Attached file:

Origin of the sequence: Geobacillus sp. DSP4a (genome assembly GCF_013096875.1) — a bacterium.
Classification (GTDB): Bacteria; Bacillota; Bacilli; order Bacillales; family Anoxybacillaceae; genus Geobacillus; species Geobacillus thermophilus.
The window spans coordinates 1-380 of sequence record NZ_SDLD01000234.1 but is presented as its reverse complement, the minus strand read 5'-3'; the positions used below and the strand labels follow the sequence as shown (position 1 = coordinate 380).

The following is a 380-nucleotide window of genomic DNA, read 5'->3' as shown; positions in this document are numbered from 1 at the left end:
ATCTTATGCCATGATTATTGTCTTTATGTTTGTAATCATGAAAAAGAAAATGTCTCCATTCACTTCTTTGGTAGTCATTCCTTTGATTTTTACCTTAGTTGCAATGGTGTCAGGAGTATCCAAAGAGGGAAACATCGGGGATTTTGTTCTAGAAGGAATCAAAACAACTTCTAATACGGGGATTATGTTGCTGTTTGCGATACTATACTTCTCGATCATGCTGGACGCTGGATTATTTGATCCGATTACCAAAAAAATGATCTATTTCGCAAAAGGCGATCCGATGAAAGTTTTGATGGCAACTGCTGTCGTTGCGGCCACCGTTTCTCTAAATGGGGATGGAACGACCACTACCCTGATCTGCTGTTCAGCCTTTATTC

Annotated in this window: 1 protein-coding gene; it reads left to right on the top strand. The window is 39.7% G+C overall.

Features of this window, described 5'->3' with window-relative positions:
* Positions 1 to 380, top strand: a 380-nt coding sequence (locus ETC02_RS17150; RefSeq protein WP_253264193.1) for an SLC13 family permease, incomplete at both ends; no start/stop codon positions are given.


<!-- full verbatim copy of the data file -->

Origin of the sequence: Geobacillus sp. DSP4a (genome assembly GCF_013096875.1) — a bacterium.
Classification (GTDB): Bacteria; Bacillota; Bacilli; order Bacillales; family Anoxybacillaceae; genus Geobacillus; species Geobacillus thermophilus.
The window spans coordinates 1-380 of sequence record NZ_SDLD01000234.1 but is presented as its reverse complement, the minus strand read 5'-3'; the positions used below and the strand labels follow the sequence as shown (position 1 = coordinate 380).

The following is a 380-nucleotide window of genomic DNA, read 5'->3' as shown; positions in this document are numbered from 1 at the left end:
ATCTTATGCCATGATTATTGTCTTTATGTTTGTAATCATGAAAAAGAAAATGTCTCCATTCACTTCTTTGGTAGTCATTCCTTTGATTTTTACCTTAGTTGCAATGGTGTCAGGAGTATCCAAAGAGGGAAACATCGGGGATTTTGTTCTAGAAGGAATCAAAACAACTTCTAATACGGGGATTATGTTGCTGTTTGCGATACTATACTTCTCGATCATGCTGGACGCTGGATTATTTGATCCGATTACCAAAAAAATGATCTATTTCGCAAAAGGCGATCCGATGAAAGTTTTGATGGCAACTGCTGTCGTTGCGGCCACCGTTTCTCTAAATGGGGATGGAACGACCACTACCCTGATCTGCTGTTCAGCCTTTATTC

Annotated in this window: 1 protein-coding gene; it reads left to right on the top strand. The window is 39.7% G+C overall.

Features of this window, described 5'->3' with window-relative positions:
* Positions 1 to 380, top strand: a 380-nt coding sequence (locus ETC02_RS17150; RefSeq protein WP_253264193.1) for an SLC13 family permease, incomplete at both ends; no start/stop codon positions are given.